• It will likely incorporate some kind of ban on images, which is a cynical move intended to withdraw God from the risks of self-justification in the agora (p.22).

It is no surprise, then, that this second avatar of religion refuses to participate in Assmannian translation tables (p.21).

So far, Sloterdijk’s methodology has held in tact: he has described two forms of religion in terms of the immunological-compositional effects, rather than in specifics of monotheistic doctrine. We are soon to enter into the shadow of Sinai, however.

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3 thoughts on “Sloterdijk, ‘In the Shadow of Mount Sinai’, part 3

  1. To me it does not sound as two kinds of religions but as two kinds of views. There is the view from the side of “doing buisness” which somehow sees “externally” and wants a situation that does not become physically intolerable. And there is the view from inside, the view of religious fervor that sounds like the second. (I think that Romans even though they were big syncretists they were also very sensitive when it came to the proper order of roman traditional religion)
    I have not read Sloterdijk so I can only pose a question: I think that Latour is sensitive to religious fervor. Is Sloterdijk sensitive to it?
    I ask this in the same sense that Eliot (as I understand him) says somewhere that it is rare to meet strong poetic sensitivity and strong religious sensitivity in the same person.
    I am eager to hear your presentation of what Sloterdijk found in the shadows of Sinai.

    I would also be very interested in how Jewish rabbies respond to Sloterdijk and Assmann. Perhaps there would be signs for the presence of a category mistake (“no what you speak about is not what we value! you do not understand us!”). How does one distinguish a category mistake in the sense of AIME from “psychological defence mechanisms due to insufficient critical examination”? (How is the experience of “insufficient critical examination of one’s assumptions” – for example in Mezirow’s sense in adult education- accounted for in AIME? The closest I can find is “being under the spell of black magic”, a [MET] being that has taken us for a target and now does not let go?)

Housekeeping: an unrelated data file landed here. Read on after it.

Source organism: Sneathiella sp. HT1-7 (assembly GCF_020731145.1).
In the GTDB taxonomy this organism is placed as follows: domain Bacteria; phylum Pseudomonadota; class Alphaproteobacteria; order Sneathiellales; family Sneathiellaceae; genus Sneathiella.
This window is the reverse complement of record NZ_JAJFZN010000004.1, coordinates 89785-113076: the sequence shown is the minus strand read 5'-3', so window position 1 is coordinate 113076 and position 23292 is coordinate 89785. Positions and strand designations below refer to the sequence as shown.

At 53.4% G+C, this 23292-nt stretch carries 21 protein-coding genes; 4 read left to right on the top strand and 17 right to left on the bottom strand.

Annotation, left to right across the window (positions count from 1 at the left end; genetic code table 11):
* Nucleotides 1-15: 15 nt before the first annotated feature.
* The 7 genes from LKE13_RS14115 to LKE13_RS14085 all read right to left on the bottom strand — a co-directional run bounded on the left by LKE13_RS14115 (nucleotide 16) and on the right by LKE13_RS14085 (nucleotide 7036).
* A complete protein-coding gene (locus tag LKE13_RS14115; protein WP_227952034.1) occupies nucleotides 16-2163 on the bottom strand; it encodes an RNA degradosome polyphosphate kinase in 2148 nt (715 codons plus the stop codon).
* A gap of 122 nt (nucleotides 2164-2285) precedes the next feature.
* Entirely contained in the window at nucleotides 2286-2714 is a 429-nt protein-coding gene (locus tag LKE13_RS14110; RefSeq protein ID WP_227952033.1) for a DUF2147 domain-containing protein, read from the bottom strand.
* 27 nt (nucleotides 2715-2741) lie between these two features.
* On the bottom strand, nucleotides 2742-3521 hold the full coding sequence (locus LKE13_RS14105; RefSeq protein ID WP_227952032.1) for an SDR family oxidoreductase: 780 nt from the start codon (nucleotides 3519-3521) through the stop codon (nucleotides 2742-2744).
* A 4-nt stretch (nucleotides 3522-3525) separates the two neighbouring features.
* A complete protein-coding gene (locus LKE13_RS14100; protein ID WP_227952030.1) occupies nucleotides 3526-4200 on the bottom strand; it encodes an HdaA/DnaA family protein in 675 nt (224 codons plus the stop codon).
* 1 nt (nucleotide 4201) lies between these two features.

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    1. I thought again of the last remark I made. I remembered for example that protestants comming to Greece in order to re-christianise (!) it, were finding people making fun or complaining about the Orthodox priests and their morals, people appreciating the high moral values of protestants (of greek protestants also), but the big majority of the people had not the least intention to abandon Orthodoxy (to the amazement of the missionaries). For the moderns their lives were “short, miserable and dirty” but for them there was (I think) a grace (in the sense of the grace of a ballet dancer) that they did not want to abandon. A grace that was expressed with very little and lowly things, by people who did not have much to show with respect to “cognitive arcitecture”.
      So, not wanting to “rationally examine” one’s assumptions (especially when one knows that one’s own rhetorical prowness is quite limited) is not necesserily a sign of the spell of “black magic”.